In May 2011, the Indianapolis Motor Speedway celebrated its 100th anniversary, marking a full century since the 1911 Marmon Wasp won the inaugural Indianapolis 500. To pay homage to that legendary machine, the Window World company commissioned the construction of The Stinger, in an effort to commemorate the centennial era of the Indianapolis Motor Speedway and the Indianapolis 500, they made a modern-day interpretation of the history-making Marmon Wasp.
The car was built for the centennial and since then, Indy racer John Andretti has been taking the car around the country to get it autographed by every living Indy veteran.
The aerodynamics of The Stinger are state-of-the-art, packaged with a Honda-donated, race-winning engine. The Stinger’s yellow and black color scheme honors its namesake, as a tribute to history. And with the support of Indianapolis 500 legends, The Stinger is now a part of that history.
Though the centennial of that race was held five years ago, the race this year will be the 100th running of the event, which was not held during war years.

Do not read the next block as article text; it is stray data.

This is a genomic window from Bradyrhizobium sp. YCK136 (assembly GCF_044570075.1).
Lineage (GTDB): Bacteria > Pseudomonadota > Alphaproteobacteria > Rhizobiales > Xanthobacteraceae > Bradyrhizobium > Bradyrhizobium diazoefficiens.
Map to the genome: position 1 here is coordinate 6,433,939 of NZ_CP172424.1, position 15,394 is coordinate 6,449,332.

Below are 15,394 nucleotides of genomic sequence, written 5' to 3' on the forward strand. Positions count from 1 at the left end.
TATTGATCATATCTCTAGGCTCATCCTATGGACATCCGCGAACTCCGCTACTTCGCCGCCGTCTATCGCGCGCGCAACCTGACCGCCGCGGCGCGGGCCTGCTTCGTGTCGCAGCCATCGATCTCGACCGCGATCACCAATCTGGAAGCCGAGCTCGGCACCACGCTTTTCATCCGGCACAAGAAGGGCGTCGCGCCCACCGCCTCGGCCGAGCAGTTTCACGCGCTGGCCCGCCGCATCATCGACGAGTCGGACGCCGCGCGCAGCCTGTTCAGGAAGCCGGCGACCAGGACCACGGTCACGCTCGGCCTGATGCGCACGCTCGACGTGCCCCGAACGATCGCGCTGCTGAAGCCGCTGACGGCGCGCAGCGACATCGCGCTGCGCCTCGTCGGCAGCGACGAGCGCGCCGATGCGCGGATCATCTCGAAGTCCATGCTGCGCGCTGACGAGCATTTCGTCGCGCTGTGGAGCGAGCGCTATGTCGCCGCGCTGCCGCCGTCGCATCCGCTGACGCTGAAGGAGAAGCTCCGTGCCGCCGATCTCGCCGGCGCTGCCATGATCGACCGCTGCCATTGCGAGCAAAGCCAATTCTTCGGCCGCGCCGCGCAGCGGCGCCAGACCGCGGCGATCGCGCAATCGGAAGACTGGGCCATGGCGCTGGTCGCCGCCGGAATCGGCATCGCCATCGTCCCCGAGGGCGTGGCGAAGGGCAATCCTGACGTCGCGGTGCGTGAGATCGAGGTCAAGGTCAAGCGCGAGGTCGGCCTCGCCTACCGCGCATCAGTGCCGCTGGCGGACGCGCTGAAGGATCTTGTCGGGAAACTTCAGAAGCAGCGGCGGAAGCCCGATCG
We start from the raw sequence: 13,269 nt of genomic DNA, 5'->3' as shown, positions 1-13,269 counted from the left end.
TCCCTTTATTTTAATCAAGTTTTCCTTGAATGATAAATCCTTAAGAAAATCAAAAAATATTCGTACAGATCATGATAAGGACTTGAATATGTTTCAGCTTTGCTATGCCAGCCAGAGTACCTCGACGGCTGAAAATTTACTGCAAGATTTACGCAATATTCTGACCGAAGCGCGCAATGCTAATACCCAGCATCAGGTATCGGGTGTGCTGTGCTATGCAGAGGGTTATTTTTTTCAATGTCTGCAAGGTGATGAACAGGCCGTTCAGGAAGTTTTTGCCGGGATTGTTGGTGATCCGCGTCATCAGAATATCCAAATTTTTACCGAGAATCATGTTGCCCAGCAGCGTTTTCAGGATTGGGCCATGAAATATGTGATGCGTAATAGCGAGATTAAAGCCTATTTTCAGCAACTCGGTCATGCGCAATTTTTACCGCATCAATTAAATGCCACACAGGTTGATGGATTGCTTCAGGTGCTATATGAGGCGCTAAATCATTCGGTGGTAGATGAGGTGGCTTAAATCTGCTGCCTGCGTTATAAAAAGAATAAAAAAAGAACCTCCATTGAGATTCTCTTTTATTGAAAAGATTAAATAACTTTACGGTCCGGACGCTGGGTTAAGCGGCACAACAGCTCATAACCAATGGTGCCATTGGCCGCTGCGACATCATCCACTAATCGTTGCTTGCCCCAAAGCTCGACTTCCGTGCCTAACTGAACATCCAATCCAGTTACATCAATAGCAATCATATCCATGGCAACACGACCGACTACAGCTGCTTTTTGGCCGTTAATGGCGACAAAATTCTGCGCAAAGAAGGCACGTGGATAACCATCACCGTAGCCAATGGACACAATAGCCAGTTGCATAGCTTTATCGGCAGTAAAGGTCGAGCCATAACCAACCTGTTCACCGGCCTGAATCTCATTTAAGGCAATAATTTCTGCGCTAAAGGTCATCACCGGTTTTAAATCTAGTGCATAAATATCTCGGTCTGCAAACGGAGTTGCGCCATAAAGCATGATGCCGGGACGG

With a collection of signatures from nearly 250 of the 273 total Indianapolis 500 Veterans as of 2011, The Stinger has become a priceless salute to a century of excellence.
John Andretti not only had to hunt down the drivers, he had to take the car to nursing homes for some to sign, to one ailing driver’s driveway. Another was in jail and signed while wearing shackles. “It’s been a real adventure,” Andretti said.
Andretti, a nephew of Mario Andretti and cousin of Michael Andretti and Marco Andretti, traveled tens of thousands of miles with the Stinger to find autographs. Most of the missing signatures belong to retired racers who live overseas, and Andretti wasn’t willing to send parts of the car abroad for signatures.
In addition to its Indycar body and chassis, the Stinger carries a race-winning Honda engine and wears Firestone tires embedded with the names of every driver who has the 500 on that brand of tires. The seat in the car came out of a car raced by four-time IndyCar series champion Scott Dixon.
All of the proceeds from the auction went to St. Jude Children’s Research Hospital in Memphis.